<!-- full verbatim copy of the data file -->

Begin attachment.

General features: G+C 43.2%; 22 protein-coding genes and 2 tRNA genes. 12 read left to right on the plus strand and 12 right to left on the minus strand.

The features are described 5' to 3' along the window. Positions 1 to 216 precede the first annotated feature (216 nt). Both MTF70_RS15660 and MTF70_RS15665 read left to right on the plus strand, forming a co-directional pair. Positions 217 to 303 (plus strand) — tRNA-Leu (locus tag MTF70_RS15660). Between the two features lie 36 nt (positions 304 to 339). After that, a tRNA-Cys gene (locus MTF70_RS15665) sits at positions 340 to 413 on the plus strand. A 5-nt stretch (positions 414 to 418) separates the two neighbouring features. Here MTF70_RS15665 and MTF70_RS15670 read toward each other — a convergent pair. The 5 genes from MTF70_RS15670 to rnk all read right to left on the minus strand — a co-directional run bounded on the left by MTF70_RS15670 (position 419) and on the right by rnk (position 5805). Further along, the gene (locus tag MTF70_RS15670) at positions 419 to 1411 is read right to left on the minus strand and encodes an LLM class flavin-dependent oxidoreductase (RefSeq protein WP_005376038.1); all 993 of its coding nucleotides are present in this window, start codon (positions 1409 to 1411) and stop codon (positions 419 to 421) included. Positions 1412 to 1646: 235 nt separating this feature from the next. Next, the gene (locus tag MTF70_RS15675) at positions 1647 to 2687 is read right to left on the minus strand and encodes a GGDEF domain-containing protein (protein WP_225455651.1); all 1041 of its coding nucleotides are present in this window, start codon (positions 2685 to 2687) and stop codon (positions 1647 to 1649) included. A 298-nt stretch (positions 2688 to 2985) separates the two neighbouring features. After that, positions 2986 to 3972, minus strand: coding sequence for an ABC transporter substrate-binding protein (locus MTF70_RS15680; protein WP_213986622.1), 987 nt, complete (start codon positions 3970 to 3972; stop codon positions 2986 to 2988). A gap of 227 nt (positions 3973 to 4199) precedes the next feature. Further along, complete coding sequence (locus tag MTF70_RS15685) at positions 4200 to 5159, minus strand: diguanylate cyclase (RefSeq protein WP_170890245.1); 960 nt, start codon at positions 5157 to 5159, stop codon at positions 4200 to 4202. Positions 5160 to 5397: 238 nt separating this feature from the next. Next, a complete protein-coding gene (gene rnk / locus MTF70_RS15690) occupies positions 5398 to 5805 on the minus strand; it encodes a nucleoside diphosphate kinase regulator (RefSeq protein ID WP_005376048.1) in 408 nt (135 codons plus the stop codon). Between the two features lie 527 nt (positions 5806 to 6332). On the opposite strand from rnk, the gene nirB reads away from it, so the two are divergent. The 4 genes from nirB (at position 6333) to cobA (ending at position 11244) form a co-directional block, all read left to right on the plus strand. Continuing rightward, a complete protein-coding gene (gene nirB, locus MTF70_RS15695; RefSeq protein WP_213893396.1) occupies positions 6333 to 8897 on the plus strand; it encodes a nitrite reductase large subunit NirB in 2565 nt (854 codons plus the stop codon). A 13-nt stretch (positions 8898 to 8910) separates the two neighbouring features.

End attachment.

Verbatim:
General features: G+C 43.2%; 22 protein-coding genes and 2 tRNA genes. 12 read left to right on the plus strand and 12 right to left on the minus strand.

The features are described 5' to 3' along the window. Positions 1 to 216 precede the first annotated feature (216 nt). Both MTF70_RS15660 and MTF70_RS15665 read left to right on the plus strand, forming a co-directional pair. Positions 217 to 303 (plus strand) — tRNA-Leu (locus tag MTF70_RS15660). Between the two features lie 36 nt (positions 304 to 339). After that, a tRNA-Cys gene (locus MTF70_RS15665) sits at positions 340 to 413 on the plus strand. A 5-nt stretch (positions 414 to 418) separates the two neighbouring features. Here MTF70_RS15665 and MTF70_RS15670 read toward each other — a convergent pair. The 5 genes from MTF70_RS15670 to rnk all read right to left on the minus strand — a co-directional run bounded on the left by MTF70_RS15670 (position 419) and on the right by rnk (position 5805). Further along, the gene (locus tag MTF70_RS15670) at positions 419 to 1411 is read right to left on the minus strand and encodes an LLM class flavin-dependent oxidoreductase (RefSeq protein WP_005376038.1); all 993 of its coding nucleotides are present in this window, start codon (positions 1409 to 1411) and stop codon (positions 419 to 421) included. Positions 1412 to 1646: 235 nt separating this feature from the next. Next, the gene (locus tag MTF70_RS15675) at positions 1647 to 2687 is read right to left on the minus strand and encodes a GGDEF domain-containing protein (protein WP_225455651.1); all 1041 of its coding nucleotides are present in this window, start codon (positions 2685 to 2687) and stop codon (positions 1647 to 1649) included. A 298-nt stretch (positions 2688 to 2985) separates the two neighbouring features. After that, positions 2986 to 3972, minus strand: coding sequence for an ABC transporter substrate-binding protein (locus MTF70_RS15680; protein WP_213986622.1), 987 nt, complete (start codon positions 3970 to 3972; stop codon positions 2986 to 2988). A gap of 227 nt (positions 3973 to 4199) precedes the next feature. Further along, complete coding sequence (locus tag MTF70_RS15685) at positions 4200 to 5159, minus strand: diguanylate cyclase (RefSeq protein WP_170890245.1); 960 nt, start codon at positions 5157 to 5159, stop codon at positions 4200 to 4202. Positions 5160 to 5397: 238 nt separating this feature from the next. Next, a complete protein-coding gene (gene rnk / locus MTF70_RS15690) occupies positions 5398 to 5805 on the minus strand; it encodes a nucleoside diphosphate kinase regulator (RefSeq protein ID WP_005376048.1) in 408 nt (135 codons plus the stop codon). Between the two features lie 527 nt (positions 5806 to 6332). On the opposite strand from rnk, the gene nirB reads away from it, so the two are divergent. The 4 genes from nirB (at position 6333) to cobA (ending at position 11244) form a co-directional block, all read left to right on the plus strand. Continuing rightward, a complete protein-coding gene (gene nirB, locus MTF70_RS15695; RefSeq protein WP_213893396.1) occupies positions 6333 to 8897 on the plus strand; it encodes a nitrite reductase large subunit NirB in 2565 nt (854 codons plus the stop codon). A 13-nt stretch (positions 8898 to 8910) separates the two neighbouring features.